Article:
The seat 18 may be formed as an inflatable seat 30 (FIG. 5) with an (inflatable) body 32, harness 34, and arm rest 36. The (inflatable) bottom portion 38 is wedge shaped and has a sliding surface 44 angled to approximate the pitch of the steps. The sliding surface can be made of a solid board, e.g., wood, metal, plastic, and have perforations 33. When the board 44 is perforated, the chamber 38 remains connected to the pump line to blow air out to reduce sliding friction. The chair 18 may bedragged over any floor beyond the slide, to get an invalid to a bedroom, a bathroom or the like, preferably by flattening the wedge 38. The slide may define channels at its sidewalls in which the bottom portion 38 of the chair is wedged, to solidly holdthe chair and prevent its tipping or falling off the slide surface
Alternatively, the chair may be a relatively flat cushion 58 with a seat 60 and a housing with hooks 62a, 62b by which it is attachable to the ropes 19a of the winch mechanism 19. As another alternative, the person may don a separately providedbody harness having a back attachable to the rope of the winching mechanism 19 so as to pull up or allow controlled down sliding of the person, without using a sliding chair or cushion. The instant inventors perceive the means--whether a chair, acushion or a harness--to be interchangeable.
To proceed down the slide, a person merely needs to sit in the seat 18 and don the harness 34 so that the person does not fall out of the seat. If the pump 19 is equipped with a remote control as discussed previously, it is not even necessary tohave the slide inflated prior to use by the person. Once seated in the seat 18, the pump can be activated to inflate the slide. Once inflated, the seat can be lowered down the slide by a handheld pulley with an appropriate mechanical advantage and/orvia the winch mechanism 19. The bottom of the seat 18 can be sloped so that the seat remains horizontal while sliding down the slide. The chair may be configured so that the person resting on it faces down or, alternatively, sideways.
To start the sliding chair down the inclined surface, the frail invalid or incapacitated person may sit down on the chair or cushion at the location of the first step and then operate the winching mechanism to which the chair is fastened. Alternatively, the inflatable slide surface may start at a top landing, where the slide has a horizontal section and the person may sit down on the chair at that horizontal level. Operating one of the controls will inflate the distal end of the landingto, in effect, urge the chair forward to allow the person to start sliding down by gravity, held back by the winch. Alternatively, the bottom chamber 38 is tethered to the pump 16 and the chamber 38 is inflated only when the chair is positioned over thesteps. Although the invention shows the chair with the person facing in a direction of travel, the person may be sitting at the 90° position, able to see up the stairs by facing left or down the steps by facing right.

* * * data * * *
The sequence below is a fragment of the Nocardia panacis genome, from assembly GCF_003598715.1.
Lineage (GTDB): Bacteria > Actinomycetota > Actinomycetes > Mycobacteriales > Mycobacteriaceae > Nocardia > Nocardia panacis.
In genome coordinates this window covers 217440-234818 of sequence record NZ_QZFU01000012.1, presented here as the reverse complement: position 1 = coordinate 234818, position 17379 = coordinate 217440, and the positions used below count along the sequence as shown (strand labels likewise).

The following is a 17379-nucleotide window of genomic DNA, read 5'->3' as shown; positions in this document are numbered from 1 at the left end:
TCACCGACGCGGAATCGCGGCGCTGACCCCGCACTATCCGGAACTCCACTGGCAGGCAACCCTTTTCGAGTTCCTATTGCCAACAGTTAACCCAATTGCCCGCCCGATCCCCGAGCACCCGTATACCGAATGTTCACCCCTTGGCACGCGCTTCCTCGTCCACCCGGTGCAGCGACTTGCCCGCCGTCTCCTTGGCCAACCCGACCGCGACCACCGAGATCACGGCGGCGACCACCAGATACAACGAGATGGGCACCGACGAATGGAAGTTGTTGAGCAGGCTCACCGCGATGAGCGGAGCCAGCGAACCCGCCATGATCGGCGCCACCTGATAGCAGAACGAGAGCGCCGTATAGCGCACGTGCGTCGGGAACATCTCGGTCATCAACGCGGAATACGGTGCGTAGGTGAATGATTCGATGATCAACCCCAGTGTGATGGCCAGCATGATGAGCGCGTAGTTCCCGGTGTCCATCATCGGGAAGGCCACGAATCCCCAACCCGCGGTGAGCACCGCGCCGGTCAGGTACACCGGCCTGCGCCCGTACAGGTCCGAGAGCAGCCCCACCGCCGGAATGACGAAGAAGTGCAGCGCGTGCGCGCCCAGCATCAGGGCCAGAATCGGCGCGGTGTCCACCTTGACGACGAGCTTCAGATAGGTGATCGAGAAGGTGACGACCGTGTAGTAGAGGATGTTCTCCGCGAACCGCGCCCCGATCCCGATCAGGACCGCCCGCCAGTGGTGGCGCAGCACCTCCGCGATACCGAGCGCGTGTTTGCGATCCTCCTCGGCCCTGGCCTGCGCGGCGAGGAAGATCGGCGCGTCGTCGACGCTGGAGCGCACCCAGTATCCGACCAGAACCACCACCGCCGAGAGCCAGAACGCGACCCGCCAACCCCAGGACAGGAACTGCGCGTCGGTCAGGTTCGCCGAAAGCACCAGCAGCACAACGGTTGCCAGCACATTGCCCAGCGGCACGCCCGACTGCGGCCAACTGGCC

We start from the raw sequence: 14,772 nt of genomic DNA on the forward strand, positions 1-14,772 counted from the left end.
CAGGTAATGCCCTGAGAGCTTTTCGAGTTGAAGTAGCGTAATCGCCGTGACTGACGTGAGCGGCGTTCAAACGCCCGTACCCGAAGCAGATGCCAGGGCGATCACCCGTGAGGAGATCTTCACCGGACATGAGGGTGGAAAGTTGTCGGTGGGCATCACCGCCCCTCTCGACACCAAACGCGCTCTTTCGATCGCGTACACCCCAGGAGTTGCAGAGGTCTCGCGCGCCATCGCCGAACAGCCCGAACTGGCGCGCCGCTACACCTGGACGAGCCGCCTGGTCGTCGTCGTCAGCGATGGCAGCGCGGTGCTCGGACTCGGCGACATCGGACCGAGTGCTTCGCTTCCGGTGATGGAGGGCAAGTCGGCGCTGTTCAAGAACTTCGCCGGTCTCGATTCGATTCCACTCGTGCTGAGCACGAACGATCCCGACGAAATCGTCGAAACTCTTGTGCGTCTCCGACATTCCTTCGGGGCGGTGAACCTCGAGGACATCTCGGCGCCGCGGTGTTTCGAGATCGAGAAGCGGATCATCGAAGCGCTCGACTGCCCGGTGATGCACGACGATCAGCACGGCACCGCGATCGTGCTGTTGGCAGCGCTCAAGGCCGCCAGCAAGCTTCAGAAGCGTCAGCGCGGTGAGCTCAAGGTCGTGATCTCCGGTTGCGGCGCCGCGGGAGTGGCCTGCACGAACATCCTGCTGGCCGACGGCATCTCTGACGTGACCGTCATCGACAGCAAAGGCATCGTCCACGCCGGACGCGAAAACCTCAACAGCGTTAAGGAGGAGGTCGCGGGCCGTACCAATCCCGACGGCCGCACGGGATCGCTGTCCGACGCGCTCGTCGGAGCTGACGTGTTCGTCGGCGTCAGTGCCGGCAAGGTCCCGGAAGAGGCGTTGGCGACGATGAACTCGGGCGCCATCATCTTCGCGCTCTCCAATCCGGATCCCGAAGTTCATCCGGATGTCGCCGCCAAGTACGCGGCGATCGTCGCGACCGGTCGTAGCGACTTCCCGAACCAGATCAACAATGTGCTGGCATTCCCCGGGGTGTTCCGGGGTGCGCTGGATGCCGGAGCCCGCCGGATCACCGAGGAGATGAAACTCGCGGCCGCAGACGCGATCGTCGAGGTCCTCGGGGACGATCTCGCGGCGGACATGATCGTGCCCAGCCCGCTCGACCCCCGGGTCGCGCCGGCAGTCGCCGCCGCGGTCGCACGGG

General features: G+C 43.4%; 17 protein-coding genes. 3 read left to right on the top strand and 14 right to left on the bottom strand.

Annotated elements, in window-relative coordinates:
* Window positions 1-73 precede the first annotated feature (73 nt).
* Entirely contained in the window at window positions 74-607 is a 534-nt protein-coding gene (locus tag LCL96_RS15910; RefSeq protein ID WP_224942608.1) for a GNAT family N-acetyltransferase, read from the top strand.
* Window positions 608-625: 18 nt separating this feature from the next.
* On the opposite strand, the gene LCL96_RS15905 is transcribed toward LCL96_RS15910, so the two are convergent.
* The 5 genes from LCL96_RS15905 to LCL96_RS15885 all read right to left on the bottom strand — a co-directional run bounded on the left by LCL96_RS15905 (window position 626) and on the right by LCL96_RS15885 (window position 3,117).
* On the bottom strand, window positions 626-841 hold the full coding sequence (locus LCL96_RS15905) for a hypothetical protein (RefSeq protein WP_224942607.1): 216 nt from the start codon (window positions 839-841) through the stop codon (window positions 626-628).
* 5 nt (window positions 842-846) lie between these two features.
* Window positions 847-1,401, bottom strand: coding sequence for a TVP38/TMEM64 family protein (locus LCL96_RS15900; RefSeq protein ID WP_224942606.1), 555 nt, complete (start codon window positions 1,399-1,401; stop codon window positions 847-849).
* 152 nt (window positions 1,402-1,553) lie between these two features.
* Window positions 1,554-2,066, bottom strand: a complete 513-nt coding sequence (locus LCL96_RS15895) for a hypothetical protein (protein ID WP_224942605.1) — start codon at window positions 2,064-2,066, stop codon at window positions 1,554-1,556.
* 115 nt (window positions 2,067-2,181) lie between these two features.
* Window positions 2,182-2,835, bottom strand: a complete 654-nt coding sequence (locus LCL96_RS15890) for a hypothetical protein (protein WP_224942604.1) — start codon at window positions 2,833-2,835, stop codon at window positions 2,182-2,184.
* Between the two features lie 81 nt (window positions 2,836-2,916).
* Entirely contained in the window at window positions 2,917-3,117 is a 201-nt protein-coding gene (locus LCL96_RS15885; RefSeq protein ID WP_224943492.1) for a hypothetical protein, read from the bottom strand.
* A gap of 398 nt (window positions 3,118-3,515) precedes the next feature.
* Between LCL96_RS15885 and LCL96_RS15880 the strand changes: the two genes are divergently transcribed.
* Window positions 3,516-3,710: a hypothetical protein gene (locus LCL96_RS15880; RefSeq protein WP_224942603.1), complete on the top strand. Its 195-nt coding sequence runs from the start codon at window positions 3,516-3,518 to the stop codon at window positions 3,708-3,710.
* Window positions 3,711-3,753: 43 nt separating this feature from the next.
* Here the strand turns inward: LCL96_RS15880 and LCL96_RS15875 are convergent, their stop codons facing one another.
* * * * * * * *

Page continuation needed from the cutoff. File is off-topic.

The body 4 of the slide 3 may be constructed such that the height of the sliding surface above the steps is on the order of 2-3 feet, i.e., sitting height, so that a person may sit on a relatively flat cushion with the feet dangling above and notquite reaching the level of the steps.
A major advantage of the present invention is the low weight and size of the deflated overall system. Deflating the sliding body reduces its weight and volume so considerably, that it allows an elderly companion of a person or the elderly personhimself or herself to both deploy the slide and to disassemble and store it away. The system can be taken with a person who needs to use it at someone else's home and easily deployed there. The slide can also be deployed on stairs at public buildings,etc.
Moreover, the system of the present invention can also be utilized in homes for ferrying heavy objects up and down a staircase, and for this purpose, instead of a sliding chair, a sliding container is provided in which heavy objects can be placedand the objects themselves tied to the winching rope and so conveyed up or down stairs. Persons in the moving business may quickly deploy it to slide or lift refrigerators, washing machines, etc. over stairs as noted.
The system of the present invention can be provided in a form where the step shaped pieces are not inflated (or not provided) and the slide is disposed over flat surfaces to allow horizontal sliding of heavy objects therealong. The slidingsystem of the present invention can be provided in several attachable sections 66a, 66b and 66c attached by straps 68 (FIG. 6), so that it can accommodate different staircase lengths or distances over which heavy objects or people must be ferried.
The sections can be attached to each other by strings 68, ropes, snaps, adhesives or any known means. Moreover, the sections need not be longitudinally straight, and may be somewhat accurate so several sections can be joined to fit an accuratestaircase.
A main aspect of the present invention is that the material of the slide be sturdy enough not to easily rupture and, at the same time, very light. Moreover, either the chair or the container in which objects can be placed have bottoms thatsimilarly have very low friction coefficients, so there is little friction between the two sliding surfaces, whereas either a person or a heavy object can be easily slid or pulled down or pulled up or slid down along the sliding surface.
Although the present invention has been described in relation to particular embodiments thereof, many other variations and modifications and other uses will become apparent to those skilled in the art. It is preferred, therefore, that thepresent invention be limited not by the specific disclosure herein.